12. Forsmark - site descriptive model version 0

    International Nuclear Information System (INIS)

    2002-10-01

    During 2002, the Swedish Nuclear Fuel and Waste Management Company (SKB) is starting investigations at two potential sites for a deep repository in the Precambrian basement of the Fennoscandian Shield. The present report concerns one of those sites, Forsmark, which lies in the municipality of Oesthammar, on the east coast of Sweden, about 150 kilometres north of Stockholm. The site description should present all collected data and interpreted parameters of importance for the overall scientific understanding of the site, for the technical design and environmental impact assessment of the deep repository, and for the assessment of long-term safety. The site description will have two main components: a written synthesis of the site, summarising the current state of knowledge, as documented in the databases containing the primary data from the site investigations, and one or several site descriptive models, in which the collected information is interpreted and presented in a form which can be used in numerical models for rock engineering, environmental impact and long-term safety assessments. The site descriptive models are devised and stepwise updated as the site investigations proceed. The point of departure for this process is the regional site descriptive model, version 0, which is the subject of the present report. Version 0 is developed out of the information available at the start of the site investigation. This information, with the exception of data from tunnels and drill holes at the sites of the Forsmark nuclear reactors and the underground low-middle active radioactive waste storage facility, SFR, is mainly 2D in nature (surface data), and is general and regional, rather than site-specific, in content. For this reason, the Forsmark site descriptive model, version 0, as detailed in the present report, has been developed at a regional scale. It covers a rectangular area, 15 km in a southwest-northeast and 11 km in a northwest-southeast direction, around the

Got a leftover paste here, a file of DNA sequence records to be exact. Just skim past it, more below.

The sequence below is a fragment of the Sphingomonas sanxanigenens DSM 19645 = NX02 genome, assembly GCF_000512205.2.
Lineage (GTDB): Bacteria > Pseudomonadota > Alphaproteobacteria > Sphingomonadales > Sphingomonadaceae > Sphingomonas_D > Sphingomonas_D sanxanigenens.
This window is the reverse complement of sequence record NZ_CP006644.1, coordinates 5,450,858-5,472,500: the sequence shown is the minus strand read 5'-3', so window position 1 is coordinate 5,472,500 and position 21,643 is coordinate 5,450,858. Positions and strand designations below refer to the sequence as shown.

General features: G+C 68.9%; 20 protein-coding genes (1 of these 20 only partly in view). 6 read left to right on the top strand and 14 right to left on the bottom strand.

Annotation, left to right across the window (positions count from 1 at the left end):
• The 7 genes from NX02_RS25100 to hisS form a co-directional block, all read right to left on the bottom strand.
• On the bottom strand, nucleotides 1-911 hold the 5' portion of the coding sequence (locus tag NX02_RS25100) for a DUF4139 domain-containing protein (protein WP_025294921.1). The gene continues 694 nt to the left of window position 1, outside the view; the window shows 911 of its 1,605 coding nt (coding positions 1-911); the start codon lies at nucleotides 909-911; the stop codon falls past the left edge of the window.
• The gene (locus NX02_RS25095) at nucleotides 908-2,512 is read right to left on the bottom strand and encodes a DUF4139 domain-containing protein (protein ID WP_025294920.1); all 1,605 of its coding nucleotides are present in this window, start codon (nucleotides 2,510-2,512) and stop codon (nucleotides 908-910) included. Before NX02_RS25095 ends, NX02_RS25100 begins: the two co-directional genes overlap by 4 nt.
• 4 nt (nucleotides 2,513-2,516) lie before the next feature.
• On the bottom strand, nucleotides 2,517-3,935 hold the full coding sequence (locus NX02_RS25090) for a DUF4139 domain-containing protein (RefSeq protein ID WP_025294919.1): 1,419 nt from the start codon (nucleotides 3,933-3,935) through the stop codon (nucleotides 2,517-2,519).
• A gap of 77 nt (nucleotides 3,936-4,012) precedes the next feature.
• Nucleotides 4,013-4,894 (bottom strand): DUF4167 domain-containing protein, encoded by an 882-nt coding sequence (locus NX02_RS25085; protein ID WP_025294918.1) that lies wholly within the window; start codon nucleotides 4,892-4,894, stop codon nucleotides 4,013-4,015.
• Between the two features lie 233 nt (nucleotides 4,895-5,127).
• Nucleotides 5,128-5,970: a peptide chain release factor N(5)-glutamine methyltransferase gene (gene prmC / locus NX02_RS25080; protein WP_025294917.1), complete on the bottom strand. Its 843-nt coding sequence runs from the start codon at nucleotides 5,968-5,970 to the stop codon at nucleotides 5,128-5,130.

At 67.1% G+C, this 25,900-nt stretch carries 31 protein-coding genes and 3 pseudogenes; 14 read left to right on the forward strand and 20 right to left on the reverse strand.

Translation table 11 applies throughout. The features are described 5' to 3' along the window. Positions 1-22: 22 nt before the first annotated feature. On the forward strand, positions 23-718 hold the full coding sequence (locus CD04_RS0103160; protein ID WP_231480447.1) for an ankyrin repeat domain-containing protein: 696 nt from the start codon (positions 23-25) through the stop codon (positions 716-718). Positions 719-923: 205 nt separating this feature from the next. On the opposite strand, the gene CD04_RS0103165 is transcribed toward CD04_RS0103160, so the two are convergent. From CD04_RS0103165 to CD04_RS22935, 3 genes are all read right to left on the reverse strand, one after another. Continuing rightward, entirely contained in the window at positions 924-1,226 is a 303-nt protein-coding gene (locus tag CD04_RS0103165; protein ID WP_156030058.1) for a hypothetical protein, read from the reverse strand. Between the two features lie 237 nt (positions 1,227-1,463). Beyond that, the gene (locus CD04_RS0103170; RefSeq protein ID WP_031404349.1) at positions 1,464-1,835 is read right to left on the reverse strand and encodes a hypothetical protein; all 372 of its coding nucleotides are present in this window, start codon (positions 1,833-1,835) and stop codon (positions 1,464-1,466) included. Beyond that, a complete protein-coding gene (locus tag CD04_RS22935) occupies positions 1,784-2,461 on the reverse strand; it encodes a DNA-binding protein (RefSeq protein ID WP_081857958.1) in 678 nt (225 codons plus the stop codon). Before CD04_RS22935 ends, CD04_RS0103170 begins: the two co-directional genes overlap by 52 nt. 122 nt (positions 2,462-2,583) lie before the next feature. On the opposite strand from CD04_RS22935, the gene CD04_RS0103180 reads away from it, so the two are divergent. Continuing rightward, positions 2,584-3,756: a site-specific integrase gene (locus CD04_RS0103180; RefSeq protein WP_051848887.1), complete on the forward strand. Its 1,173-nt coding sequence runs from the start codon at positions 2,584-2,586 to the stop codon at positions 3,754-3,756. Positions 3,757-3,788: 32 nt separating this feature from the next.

13. Introducing external cephalic version in a Malaysian setting.

    Science.gov (United States)

    Yong, Stephen P Y

    2007-02-01